The whale trail, part II

The Jackman Trading Post signals you have arrived in town. This is redneck heaven. The Post has the usual tourist paraphernalia—with a grandson, I’m addicted to stuff like this – fake moose ears and the like. It possesses a Down East flea market air. Not long ago, you could still buy cassette tapes there—Roy Orbison’s greatest hits was one I think I picked up. I also recall a time when the trading post had two outhouses stacked one on top of the other. The top outhouse was labeled “Conservatives” and the one below it, “Liberals.” It hasn’t been there for some time—my local guide, the ancient Stinger, claimed the owners might have sold it.

Stinger comes from Hyde Park, but is an unofficial Jackman-nite. He’s been roving its woods perennially, gun in hand, with the regularity of Elmer Fudd pursuing Bugs Bunny, for four or so decades. He recalls the days when the region was full of woods, and the woods were full of moose and bear and deer, and the town was full of hunters and sight seers. The hunters also pursued the women of the region in the smattering of bars in town. From the 1960s people traveled freely over the border to Quebec—till the border patrol became serious in 2001. It was a hub of excitement for hunting, skimobiles (not my favorite past time), and fishing.

It’s more of a ghost town, now, however. The town once had a theater—but that went under years ago. The historical society even had the playbill for the night “Rocky” played. Now people rent DVDs from the local general markets. Jackman is a slowly dying town depending on outsiders to keep it propped up, the tourists especially.

Other outsiders include the lumber concerns. Jackman is perhaps not so much a town with a lumber company as a lumber company with a town. Jackman may have been the inspiration for the mythical village of “St. Cloud” in John Erving’s  quirky engaging Down East novel“The Cider House Rules.” Like the rest of America, the lumber companies have largely killed off the best hunting by destroying the native forests of their hardwood. Instead, they planted pine. The past few years the moose and deer are largely gone. Despite this, the locals will talk about how the demand for wood products is down….The old joke, that the food in this joint is both bad, and it’s in such small portions….All day long, the lumber trucks rumble through town on their to and from Quebec.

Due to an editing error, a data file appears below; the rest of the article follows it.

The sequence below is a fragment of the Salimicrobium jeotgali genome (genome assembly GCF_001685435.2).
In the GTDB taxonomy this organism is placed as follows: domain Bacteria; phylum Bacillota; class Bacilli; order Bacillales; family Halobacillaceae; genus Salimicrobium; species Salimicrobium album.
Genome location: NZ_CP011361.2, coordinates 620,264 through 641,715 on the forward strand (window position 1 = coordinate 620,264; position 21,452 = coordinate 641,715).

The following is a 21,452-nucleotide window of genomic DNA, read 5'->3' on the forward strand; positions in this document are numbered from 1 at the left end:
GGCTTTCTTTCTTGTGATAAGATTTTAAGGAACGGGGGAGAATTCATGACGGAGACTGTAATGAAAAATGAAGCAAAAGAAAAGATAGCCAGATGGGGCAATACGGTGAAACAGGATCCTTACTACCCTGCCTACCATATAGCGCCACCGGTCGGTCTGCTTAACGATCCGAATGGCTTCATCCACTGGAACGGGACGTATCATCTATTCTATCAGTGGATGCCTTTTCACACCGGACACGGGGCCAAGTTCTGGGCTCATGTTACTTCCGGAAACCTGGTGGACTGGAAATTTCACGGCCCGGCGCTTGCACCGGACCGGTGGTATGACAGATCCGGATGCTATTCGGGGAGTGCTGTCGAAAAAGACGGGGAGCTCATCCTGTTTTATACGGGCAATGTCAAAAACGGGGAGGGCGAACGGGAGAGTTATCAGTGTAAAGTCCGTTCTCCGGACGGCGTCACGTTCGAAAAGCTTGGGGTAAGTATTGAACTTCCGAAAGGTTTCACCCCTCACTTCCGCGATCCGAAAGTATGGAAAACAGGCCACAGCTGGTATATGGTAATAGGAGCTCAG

I The bartenders all work where they drink and everyone will tell  you they all have two or three jobs. Some left the city life for this.They are a direct bunch, a tad crude, and even the middle aged women swear like crude truck drivers with hangovers. This is life at the top of America – desperate, sad, slipping. The white haired intellectual looking owner of the Jackman Hotel—the core bar in town – can only console himself: “We never enjoyed the boom, so we didn’t get the bust and so it’s the same,” he says.

I like to shoot pool, and although both tables and sticks in the Jackman Motel bar are crookeder than Dick Cheney’s smile, it’s fine to to do so there. The Down East accent is super thick—molasses dense, and sounds like a stage affectation. If I make a good shot and miss, the locals will sagely declare: “Gud awffah” – that is, “Good offer.”

The drinking here, like life itself ,is hard. I was here for New Year’s Eve 2010. When the motel closed I wanted to walk to the lake  in center of town, the light was so bright, mysterious and lovely. I thought I’d hike on the ice – I’d been cross-country skiing in excellent virgin powder. However, walking down an abandoned boat ramp slicked with ice,  I slipped and struck my head so hard I nearly passed out. That would have made me a statistic. Luckily, it just hurt, and I made my way back to the motel to tell the tale. Jackman is what America used to be—and it is, I think what America is going to be. No particular future, nowhere to go, a bunch of part-time jobs and some friends to while away the time.

But enough of Jackman. It’s a way point for this trip. So, Ed, the adventure partner and I are up early on Sunday, feeling the excitement as we start up the Corolla to head to Canada and that other world.

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